The difference is all in the numbers.
During past runnings of the Carolina Cup, the Camden Police Department (CPD) would issue between 125 and 150 summonses on a variety of charges. Officers would arrest between 20 and 25 people, actually taking them to jail.
Saturday, with College Park transformed into The Meadows, and with the Colonial Cup no longer offered in the fall, attendance was up, but tickets and arrests were down.
“We only arrested five people for a total of nine charges, and there were no drug charges made on the grounds,” CPD Chief Joe Floyd said Monday morning. “Most of the charges that were made in the past were for underage drinking. This year, I think SLED (the S.C. State Law Enforcement Division) only made three. These are the lowest numbers I’ve seen in my 21 years.”
As the lead agency for Cup security, with large assists from the Kershaw County Sheriff’s Office (KCSO) and S.C. Highway Patrol (SCHP), Floyd said overall numbers for tickets and warnings were far below past years.
“All three agencies only made one DUI arrest each outside the Cup,” Floyd noted as an example.
He said SCHP troopers issued a total of 68 tickets, 30 of those for seatbelt violations, and issued 100 warnings. Troopers also worked four accidents, Floyd said.
He said KCSO deputies issued 23 tickets and 36 warnings.
Like Floyd, Sheriff Lee Boan -- who has worked the Cup as a deputy, police officer and SLED agent -- said he would not be surprised if the number of law enforcement actions at and surrounding the Cup were the lowest the county’s ever had. Boan remembered at least one time when the total number of arrests across all agencies topped 100.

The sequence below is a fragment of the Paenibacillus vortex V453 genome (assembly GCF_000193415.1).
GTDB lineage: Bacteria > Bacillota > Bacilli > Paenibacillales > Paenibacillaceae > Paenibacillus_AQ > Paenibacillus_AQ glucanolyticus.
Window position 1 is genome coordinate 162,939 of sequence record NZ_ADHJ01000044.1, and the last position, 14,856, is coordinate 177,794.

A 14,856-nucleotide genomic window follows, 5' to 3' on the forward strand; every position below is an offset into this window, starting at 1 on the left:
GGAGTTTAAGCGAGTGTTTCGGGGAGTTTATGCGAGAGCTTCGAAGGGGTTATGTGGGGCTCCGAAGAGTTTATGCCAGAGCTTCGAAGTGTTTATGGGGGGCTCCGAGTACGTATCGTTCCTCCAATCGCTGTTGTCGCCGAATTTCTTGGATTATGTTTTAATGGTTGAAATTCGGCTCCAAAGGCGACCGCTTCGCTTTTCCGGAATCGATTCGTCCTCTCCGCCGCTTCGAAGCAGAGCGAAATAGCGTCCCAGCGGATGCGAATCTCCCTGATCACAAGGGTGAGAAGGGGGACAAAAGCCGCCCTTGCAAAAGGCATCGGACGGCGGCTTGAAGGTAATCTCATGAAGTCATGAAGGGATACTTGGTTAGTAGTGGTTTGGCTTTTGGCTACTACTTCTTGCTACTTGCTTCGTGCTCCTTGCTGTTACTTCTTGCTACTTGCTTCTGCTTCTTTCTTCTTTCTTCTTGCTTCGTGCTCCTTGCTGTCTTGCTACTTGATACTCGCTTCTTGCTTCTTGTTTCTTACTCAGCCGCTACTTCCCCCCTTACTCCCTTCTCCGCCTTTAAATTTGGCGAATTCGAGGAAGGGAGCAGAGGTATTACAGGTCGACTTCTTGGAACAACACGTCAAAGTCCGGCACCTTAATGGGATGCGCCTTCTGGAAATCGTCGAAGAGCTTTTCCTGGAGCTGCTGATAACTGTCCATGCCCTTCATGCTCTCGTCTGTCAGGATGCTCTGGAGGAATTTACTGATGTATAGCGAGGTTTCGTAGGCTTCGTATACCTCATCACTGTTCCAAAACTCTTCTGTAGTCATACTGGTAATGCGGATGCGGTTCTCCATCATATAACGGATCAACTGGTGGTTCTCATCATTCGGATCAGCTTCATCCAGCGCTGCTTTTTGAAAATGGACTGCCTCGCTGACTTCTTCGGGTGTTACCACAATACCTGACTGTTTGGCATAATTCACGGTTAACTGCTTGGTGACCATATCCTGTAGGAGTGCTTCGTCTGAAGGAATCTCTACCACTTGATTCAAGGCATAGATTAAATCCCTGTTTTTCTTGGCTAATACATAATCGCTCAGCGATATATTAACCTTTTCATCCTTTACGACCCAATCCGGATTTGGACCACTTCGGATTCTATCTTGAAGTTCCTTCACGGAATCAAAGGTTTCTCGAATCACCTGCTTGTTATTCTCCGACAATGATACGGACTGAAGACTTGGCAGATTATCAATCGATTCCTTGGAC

“It was very uneventful from a law enforcement perspective,” Boan said. “The crowd was well behaved. Everybody was having fun -- that’s the kind of folks we want out there and coming back.”
By that, Boan said he was noting the difference between College Park and The Meadows, which are actually the same place, but being handled differently this year.
“There were no buses out there,” Boan said, referring to scores of students who would fill up College Park.
Boan noted that in years past, a number of people would ask if they could leave their vehicles at Springdale so they would not be driving home drunk.
“We had more people come up to us asking if they could do that this year,” he said.
Boan was also pleased that Kershaw County Council approved a particular request this year.
“Saturday was the first time that deputies got paid time and a half for the overtime to work at the Cup,” Boan said. “Council was very happy to see us out there and we were very happy to be there.”
Boan said while deputies and officers paired up, he and Floyd rode around the Cup grounds together several times. That gave them a chance to see, first-hand, the difference between what things were like Saturday compared to when The Meadows was College Park.
“The Meadows brought a whole different group of people,” Floyd said. “It was completely filled, and we had security out there, but most of our officers came back into the infield looking for something to do.”
Floyd said that was a testament to the fact that, The Meadows included, the entire event was attended by people who in his estimation behaved well while having a good time.
“These (enforcement) numbers are more similar to what we experienced just on the infield in past years,” he said.
Those numbers included only two people taken to the medical tent to be treated for alcohol-related issues, Floyd reported, with a few others for other medical conditions.
Floyd’s summarization of the day: “It was very orderly; we’re happy with it.”